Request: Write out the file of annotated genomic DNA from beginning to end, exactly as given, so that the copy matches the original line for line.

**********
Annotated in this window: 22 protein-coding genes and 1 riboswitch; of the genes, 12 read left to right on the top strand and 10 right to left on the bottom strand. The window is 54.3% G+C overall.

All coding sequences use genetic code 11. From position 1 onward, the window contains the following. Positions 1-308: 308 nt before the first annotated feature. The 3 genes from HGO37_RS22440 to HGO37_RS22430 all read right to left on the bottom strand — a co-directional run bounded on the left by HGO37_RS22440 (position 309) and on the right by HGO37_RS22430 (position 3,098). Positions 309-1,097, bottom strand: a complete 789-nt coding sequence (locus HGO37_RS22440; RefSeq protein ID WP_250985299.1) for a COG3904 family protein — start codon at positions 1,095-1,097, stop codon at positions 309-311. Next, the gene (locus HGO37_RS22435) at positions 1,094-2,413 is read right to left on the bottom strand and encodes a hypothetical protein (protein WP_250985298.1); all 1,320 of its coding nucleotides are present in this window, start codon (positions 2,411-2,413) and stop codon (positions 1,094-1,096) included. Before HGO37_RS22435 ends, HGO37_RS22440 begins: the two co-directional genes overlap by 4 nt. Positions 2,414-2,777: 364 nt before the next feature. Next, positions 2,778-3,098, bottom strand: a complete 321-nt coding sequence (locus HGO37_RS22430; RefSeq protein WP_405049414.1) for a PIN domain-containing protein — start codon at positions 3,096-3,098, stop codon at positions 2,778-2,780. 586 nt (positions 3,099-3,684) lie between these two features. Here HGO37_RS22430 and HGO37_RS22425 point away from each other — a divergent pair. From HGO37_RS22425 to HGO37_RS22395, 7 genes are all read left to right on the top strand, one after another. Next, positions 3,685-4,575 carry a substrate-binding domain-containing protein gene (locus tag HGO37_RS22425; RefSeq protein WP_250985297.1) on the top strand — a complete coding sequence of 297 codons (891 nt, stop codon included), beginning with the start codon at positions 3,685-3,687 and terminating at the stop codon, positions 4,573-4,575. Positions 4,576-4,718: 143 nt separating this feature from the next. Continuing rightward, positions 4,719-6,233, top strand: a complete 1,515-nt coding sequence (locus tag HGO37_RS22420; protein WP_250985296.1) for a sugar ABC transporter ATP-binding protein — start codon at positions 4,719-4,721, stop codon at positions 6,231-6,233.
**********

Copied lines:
Annotated in this window: 22 protein-coding genes and 1 riboswitch; of the genes, 12 read left to right on the top strand and 10 right to left on the bottom strand. The window is 54.3% G+C overall.

All coding sequences use genetic code 11. From position 1 onward, the window contains the following. Positions 1-308: 308 nt before the first annotated feature. The 3 genes from HGO37_RS22440 to HGO37_RS22430 all read right to left on the bottom strand — a co-directional run bounded on the left by HGO37_RS22440 (position 309) and on the right by HGO37_RS22430 (position 3,098). Positions 309-1,097, bottom strand: a complete 789-nt coding sequence (locus HGO37_RS22440; RefSeq protein ID WP_250985299.1) for a COG3904 family protein — start codon at positions 1,095-1,097, stop codon at positions 309-311. Next, the gene (locus HGO37_RS22435) at positions 1,094-2,413 is read right to left on the bottom strand and encodes a hypothetical protein (protein WP_250985298.1); all 1,320 of its coding nucleotides are present in this window, start codon (positions 2,411-2,413) and stop codon (positions 1,094-1,096) included. Before HGO37_RS22435 ends, HGO37_RS22440 begins: the two co-directional genes overlap by 4 nt. Positions 2,414-2,777: 364 nt before the next feature. Next, positions 2,778-3,098, bottom strand: a complete 321-nt coding sequence (locus HGO37_RS22430; RefSeq protein WP_405049414.1) for a PIN domain-containing protein — start codon at positions 3,096-3,098, stop codon at positions 2,778-2,780. 586 nt (positions 3,099-3,684) lie between these two features. Here HGO37_RS22430 and HGO37_RS22425 point away from each other — a divergent pair. From HGO37_RS22425 to HGO37_RS22395, 7 genes are all read left to right on the top strand, one after another. Next, positions 3,685-4,575 carry a substrate-binding domain-containing protein gene (locus tag HGO37_RS22425; RefSeq protein WP_250985297.1) on the top strand — a complete coding sequence of 297 codons (891 nt, stop codon included), beginning with the start codon at positions 3,685-3,687 and terminating at the stop codon, positions 4,573-4,575. Positions 4,576-4,718: 143 nt separating this feature from the next. Continuing rightward, positions 4,719-6,233, top strand: a complete 1,515-nt coding sequence (locus tag HGO37_RS22420; protein WP_250985296.1) for a sugar ABC transporter ATP-binding protein — start codon at positions 4,719-4,721, stop codon at positions 6,231-6,233.